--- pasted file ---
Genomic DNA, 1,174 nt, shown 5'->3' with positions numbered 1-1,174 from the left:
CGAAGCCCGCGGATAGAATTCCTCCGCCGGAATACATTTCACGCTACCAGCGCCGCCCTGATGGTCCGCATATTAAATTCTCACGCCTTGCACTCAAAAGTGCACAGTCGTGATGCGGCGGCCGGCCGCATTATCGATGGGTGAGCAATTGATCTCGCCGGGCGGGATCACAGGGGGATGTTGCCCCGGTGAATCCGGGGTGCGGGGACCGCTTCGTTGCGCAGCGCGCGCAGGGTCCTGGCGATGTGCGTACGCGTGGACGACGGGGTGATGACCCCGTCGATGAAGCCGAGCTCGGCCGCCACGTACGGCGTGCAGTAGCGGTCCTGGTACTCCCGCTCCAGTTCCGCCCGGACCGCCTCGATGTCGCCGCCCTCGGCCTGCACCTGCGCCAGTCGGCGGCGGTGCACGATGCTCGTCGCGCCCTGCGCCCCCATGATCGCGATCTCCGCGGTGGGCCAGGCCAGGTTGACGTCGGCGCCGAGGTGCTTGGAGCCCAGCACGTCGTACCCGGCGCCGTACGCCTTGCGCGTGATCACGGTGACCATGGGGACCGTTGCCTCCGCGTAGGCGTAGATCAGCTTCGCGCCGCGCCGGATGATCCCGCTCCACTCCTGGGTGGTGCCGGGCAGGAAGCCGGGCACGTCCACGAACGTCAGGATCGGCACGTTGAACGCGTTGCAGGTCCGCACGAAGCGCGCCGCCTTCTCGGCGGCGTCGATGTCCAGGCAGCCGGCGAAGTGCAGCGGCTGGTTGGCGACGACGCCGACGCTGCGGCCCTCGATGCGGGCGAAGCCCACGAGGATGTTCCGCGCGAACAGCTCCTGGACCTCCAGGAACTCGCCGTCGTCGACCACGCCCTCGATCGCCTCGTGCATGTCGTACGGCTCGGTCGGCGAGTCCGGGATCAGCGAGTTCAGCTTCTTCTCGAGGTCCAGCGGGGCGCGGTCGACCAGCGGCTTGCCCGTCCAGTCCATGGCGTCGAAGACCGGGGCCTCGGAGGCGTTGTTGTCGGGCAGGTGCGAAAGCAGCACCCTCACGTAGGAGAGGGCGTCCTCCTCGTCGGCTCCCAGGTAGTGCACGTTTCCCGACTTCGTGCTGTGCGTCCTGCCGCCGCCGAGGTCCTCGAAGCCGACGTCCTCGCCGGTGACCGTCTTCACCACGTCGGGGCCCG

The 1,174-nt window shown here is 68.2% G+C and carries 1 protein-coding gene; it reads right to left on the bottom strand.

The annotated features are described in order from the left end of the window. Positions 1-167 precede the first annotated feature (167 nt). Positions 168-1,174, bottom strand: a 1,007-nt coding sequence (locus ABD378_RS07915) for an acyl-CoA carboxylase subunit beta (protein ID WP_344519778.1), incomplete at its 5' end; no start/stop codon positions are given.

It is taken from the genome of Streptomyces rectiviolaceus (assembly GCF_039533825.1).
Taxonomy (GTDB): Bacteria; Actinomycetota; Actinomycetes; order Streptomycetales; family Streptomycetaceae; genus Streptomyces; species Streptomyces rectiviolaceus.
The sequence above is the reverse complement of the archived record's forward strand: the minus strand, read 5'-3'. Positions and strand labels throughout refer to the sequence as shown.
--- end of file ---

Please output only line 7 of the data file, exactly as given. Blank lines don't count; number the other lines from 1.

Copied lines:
The sequence above is the reverse complement of the archived record's forward strand: the minus strand, read 5'-3'. Positions and strand labels throughout refer to the sequence as shown.